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Remaking Chinese Families: Narratives and Practices of Adoptive Families in Hong Kong

Project Scheme:
General Research Fund
Project Year:
2019/2020
Project Leader:
Dr CHAN, Kit Wa Anita
(Department of Social Sciences)
Remaking Chinese Families: Narratives and Practices of Adoptive Families in Hong Kong

The purpose of this research is to address this research gap by bringing in the voices and experiences of this ‘invisible group’. It will explore the narratives and experiences of Chinese adoptive families in Hong Kong and glean the ways and extent that values and practices associated with family, kinship, parenthood and childhood have been negotiated and reconceptualised.

Adoption is an under-researched and almost neglected area in Hong Kong.

 

Adoption has been practised in Chinese societies for a long time (Goody, 1969; Watson, 1975). Historically, in Hong Kong children were adopted to inherit land or property, provide old-age security and serve as child-brides (Ko, 2001). In the 1940s and 1950s, many children, female in particular, were abandoned by poverty-stricken families, who were later adopted by Caucasians and Chinese living overseas (O’Brian, 1994). After the Adoption Ordinance was amended in 1972, adoption became formalised in Hong Kong, and unrelated closed adoption became the norm. From the late 1980s to mid-1990s, more local Chinese couples became adoptive parents. According to Ko (2001), those Chinese parents desired girls than boys, were more child-centred than adult-centred, and valued the emotional bond with the child than on the continuation of family tree and benefits brought to parents. However, Chinese adoptive parents felt stressful because of the social stigma toward infertility and adoption.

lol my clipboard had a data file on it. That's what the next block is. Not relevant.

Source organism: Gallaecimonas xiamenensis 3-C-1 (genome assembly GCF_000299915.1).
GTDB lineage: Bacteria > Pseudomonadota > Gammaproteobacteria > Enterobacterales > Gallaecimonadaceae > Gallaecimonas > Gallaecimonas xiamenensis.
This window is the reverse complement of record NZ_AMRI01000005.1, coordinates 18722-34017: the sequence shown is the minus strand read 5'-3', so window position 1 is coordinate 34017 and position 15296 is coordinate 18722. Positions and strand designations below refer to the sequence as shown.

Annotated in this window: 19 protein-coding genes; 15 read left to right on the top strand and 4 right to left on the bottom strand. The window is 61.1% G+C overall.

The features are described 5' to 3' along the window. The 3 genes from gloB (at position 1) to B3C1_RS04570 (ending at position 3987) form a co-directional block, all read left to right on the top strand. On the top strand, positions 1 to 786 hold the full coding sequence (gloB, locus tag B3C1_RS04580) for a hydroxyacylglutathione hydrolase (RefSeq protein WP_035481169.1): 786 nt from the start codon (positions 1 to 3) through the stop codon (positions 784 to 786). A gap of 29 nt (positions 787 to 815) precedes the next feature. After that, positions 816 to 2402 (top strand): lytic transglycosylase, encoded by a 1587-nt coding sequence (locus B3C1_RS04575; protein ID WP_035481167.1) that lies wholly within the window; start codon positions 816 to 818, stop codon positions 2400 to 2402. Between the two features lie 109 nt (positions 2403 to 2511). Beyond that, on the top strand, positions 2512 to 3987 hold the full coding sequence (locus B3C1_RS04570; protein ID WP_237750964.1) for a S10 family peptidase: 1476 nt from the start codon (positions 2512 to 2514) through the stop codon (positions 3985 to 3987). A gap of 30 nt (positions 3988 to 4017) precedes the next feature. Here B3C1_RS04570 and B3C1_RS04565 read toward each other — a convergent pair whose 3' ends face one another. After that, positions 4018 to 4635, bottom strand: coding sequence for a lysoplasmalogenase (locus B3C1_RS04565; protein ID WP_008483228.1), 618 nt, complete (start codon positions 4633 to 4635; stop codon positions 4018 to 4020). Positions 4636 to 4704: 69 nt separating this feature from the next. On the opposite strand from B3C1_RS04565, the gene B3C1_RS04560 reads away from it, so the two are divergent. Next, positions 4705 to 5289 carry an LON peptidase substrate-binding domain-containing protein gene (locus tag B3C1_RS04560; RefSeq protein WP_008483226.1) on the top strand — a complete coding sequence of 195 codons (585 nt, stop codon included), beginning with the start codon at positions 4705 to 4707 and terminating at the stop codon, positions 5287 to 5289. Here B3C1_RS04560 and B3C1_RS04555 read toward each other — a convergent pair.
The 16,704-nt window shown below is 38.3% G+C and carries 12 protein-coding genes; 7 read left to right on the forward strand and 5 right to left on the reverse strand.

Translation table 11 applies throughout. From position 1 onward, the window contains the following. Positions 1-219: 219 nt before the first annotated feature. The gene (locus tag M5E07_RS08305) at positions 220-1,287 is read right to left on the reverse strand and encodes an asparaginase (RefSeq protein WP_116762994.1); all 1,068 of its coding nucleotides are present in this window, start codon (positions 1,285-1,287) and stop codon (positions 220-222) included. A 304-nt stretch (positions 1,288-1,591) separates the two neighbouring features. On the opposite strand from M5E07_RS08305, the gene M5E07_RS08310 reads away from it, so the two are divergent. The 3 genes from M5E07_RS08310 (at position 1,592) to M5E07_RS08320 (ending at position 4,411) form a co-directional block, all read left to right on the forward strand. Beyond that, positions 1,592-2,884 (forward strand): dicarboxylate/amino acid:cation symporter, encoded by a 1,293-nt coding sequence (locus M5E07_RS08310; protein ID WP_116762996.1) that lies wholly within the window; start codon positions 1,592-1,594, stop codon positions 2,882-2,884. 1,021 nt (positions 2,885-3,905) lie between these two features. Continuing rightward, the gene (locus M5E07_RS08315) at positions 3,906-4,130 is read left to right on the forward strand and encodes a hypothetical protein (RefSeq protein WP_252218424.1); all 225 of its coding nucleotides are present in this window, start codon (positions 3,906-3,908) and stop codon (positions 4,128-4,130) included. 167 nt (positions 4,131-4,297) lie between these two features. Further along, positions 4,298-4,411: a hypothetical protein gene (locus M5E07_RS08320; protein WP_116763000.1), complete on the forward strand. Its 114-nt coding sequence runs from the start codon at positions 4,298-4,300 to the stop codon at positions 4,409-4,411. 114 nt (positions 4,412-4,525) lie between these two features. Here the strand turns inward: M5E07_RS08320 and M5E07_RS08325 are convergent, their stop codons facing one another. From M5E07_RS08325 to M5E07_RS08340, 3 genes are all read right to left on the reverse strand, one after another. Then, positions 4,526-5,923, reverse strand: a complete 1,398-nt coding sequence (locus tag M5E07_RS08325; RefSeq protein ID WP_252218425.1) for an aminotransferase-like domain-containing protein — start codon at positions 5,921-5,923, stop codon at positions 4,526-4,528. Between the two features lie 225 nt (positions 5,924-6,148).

Apparently, adoption reveals some significant changes as well as persistent cultural bias regarding Chinese values on biological ties, kinship, family, parenthood, and childhood. So far, unfortunately, Ko’s first study on adoptive families in 2001 remains the only study to have been done as of 2018. The ‘invisibility’ of adoptive families probably explains why the Hong Kong government does not see the need to provide post-adoption service (LegCo, 2018); and why studies on Hong Kong family changes, diversity and policy have not included this family form in their investigation (Chow & Lum, 2008; Department of Social Work and Social Administration, 2018; Policy 21, 2015).

 

The purpose of this research is to address this research gap by bringing in the voices and experiences of this ‘invisible group’. It will explore the narratives and experiences of Chinese adoptive families in Hong Kong and glean the ways and extent that values and practices associated with family, kinship, parenthood and childhood have been negotiated and reconceptualised.